Five years ago, I could have thought of any number of reasons and barriers to becoming self-employed. I'd never done it before. We were having a child. I had a great paying job. I had no experience in the career that I was contemplating entering.
But most of those reasons skirted the main issue, which was the financial barrier to making such a move. However, once I recognized and dealt with the various financial hurdles to moving into the self-employment realm, I could more confidently begin to make the transition to a role in which I've now worked for half a decade.
Depending upon what self-employment field one is planning to move into, as well as the level of previous experience within that field, income may or may not be present right away. This can be a real shock to the system for those who have been used to getting a paycheck on a regular basis.
For me, moving into freelance writing -- an area in which I had absolutely no experience or background -- income went from a nice, mid-range level in the hotel business, to almost nothing. It then took me nearly a year to start building any semblance of a regular income again, and even then, the amount was significantly reduced compared to my previous earnings.
Determining New Income Streams
When I began my self-employment, the plan was to publish books. This goal however, was much more difficult and time consuming that I had initially imagined. And in the interim, there was little income to pay the bills. I therefore had to begin working toward clearing the hurdle of searching for and developing income streams other than that I had first envisioned.
This entailed venturing into the realm of online writing, where I began turning out personal finance articles, writing for several websites, picking up some regular customers, and starting my own blog to begin building various income streams. This way, I could still focus on writing books, but could also diversify my various lines of income so that I could pay the bills and protect against the loss of one or two lines of income, while still maintaining my ability to remain self-employed.
I also found that beyond just the barrier of my own personal living expenses, I had various other expenses related to my new line of work for which I had to account. Creating a home office, buying work software and supplies, paying for subscriptions to certain services, budgeting for postage, and taking into account other work-related costs of doing business on my own added additional items to my monthly expenditures -- costs that sometimes bumped my regular budget higher by 10 or 15 percent or more.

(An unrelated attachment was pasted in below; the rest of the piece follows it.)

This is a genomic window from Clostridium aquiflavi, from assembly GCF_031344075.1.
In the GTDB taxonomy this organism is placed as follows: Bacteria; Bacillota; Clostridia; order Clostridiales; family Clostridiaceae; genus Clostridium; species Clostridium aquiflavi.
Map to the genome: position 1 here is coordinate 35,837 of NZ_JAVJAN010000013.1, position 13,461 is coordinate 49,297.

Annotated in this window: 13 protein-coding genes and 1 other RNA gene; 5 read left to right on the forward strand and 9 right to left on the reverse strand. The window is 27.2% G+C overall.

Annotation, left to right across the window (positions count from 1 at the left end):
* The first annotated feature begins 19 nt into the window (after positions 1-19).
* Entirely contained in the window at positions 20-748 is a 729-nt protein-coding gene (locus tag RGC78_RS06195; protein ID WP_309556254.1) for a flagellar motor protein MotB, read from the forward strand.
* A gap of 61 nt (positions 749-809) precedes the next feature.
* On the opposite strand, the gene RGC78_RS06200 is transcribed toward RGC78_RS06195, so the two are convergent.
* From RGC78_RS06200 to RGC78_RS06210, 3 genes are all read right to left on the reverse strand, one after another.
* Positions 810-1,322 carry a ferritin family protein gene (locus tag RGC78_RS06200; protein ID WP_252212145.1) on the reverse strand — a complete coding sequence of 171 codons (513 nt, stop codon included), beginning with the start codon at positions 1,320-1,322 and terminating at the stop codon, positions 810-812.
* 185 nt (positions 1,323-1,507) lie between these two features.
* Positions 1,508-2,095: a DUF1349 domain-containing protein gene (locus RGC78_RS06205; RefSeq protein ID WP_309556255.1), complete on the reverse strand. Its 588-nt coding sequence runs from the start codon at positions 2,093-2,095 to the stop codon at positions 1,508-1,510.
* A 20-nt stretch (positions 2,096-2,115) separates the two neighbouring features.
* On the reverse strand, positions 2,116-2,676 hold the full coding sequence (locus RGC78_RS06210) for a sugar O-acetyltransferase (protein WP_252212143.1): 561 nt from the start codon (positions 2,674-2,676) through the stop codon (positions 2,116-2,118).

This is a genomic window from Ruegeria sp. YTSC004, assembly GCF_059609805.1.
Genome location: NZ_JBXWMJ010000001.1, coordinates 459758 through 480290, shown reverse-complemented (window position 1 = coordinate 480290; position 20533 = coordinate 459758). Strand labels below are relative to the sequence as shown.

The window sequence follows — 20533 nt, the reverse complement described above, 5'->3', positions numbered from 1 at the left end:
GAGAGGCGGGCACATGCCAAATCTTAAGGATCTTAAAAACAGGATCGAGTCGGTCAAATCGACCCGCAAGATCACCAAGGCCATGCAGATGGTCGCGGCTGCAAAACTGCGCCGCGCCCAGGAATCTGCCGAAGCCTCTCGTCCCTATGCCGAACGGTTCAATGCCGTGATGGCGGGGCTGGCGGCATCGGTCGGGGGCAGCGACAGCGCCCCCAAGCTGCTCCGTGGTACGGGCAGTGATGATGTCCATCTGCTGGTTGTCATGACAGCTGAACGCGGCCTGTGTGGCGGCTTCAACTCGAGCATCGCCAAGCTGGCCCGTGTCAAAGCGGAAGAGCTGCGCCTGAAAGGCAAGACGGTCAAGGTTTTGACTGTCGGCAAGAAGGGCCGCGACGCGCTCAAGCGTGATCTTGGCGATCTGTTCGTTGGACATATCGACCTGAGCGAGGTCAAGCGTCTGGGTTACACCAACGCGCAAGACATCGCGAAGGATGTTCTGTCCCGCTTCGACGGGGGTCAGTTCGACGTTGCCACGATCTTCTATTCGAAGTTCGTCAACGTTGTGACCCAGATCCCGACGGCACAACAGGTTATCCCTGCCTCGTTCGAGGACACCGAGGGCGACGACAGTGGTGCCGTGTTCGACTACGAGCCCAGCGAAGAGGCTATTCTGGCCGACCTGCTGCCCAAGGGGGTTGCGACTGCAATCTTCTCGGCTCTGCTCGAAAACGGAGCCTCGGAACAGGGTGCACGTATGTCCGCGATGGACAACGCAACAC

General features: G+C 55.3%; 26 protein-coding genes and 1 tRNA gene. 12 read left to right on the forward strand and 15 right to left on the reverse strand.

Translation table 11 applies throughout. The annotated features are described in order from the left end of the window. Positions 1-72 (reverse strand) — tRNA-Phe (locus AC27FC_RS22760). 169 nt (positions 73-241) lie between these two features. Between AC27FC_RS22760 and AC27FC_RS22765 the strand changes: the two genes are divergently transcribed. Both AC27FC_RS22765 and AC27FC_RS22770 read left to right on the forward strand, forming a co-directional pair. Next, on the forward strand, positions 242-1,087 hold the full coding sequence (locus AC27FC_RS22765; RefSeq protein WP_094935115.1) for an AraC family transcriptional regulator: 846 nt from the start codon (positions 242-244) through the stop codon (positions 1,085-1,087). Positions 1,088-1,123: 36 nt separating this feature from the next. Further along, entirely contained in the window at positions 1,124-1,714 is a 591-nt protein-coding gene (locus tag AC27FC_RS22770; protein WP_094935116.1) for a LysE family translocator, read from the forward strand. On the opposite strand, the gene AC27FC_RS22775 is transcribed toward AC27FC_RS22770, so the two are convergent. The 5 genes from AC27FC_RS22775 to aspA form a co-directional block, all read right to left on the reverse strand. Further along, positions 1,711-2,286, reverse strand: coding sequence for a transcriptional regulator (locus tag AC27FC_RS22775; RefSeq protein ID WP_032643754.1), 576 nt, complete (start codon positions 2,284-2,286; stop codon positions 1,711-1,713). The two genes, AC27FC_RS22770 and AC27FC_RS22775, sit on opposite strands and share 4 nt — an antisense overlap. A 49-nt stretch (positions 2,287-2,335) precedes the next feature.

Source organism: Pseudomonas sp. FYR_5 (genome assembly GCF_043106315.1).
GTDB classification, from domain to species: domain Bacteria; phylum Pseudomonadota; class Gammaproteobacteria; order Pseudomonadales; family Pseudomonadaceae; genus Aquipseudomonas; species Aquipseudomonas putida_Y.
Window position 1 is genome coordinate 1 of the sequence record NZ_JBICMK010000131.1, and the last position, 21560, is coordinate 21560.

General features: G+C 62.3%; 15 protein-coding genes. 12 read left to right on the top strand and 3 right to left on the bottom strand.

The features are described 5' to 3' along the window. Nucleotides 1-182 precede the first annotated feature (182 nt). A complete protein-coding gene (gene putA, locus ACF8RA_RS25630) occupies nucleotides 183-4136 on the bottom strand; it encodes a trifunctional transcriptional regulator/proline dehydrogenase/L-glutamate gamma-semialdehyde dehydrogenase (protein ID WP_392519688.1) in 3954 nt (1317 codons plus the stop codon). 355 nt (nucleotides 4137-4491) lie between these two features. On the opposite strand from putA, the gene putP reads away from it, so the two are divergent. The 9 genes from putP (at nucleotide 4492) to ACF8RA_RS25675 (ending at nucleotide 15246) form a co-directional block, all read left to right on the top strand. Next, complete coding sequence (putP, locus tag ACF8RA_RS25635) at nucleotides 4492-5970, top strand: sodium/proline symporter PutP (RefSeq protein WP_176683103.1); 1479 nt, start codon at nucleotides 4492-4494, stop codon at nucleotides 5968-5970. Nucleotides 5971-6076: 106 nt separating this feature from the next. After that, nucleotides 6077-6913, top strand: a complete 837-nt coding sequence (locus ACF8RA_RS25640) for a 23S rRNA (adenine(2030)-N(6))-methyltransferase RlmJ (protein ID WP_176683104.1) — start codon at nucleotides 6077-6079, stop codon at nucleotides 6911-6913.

Then there was the reduction of benefits that came as another hurdle to my move into self-employment. Loss of employer-sponsored health insurance wasn't a major blow, as we could move our family's coverage onto my wife's plan. However, there were other employer-sponsored benefits that I was suddenly missing out on as well.
I was losing out on an employer (other than myself) to sponsor and contribute to a retirement account and to share the costs of the payroll tax with. Then there were all those little extras like employee appreciation parties, free lunches, free coffee, employee outings, and free laundry and dry cleaning service that were suddenly gone. Such benefits that can be taken for granted, but they can really add up over the course of a year, and suddenly being without them came as kind of a shock. I don't think I fully appreciated such amenities, and realizing that I was on my own when it came to replacing such benefits, certainly took some time to get used to and was yet another hurdle of my becoming self-employed.
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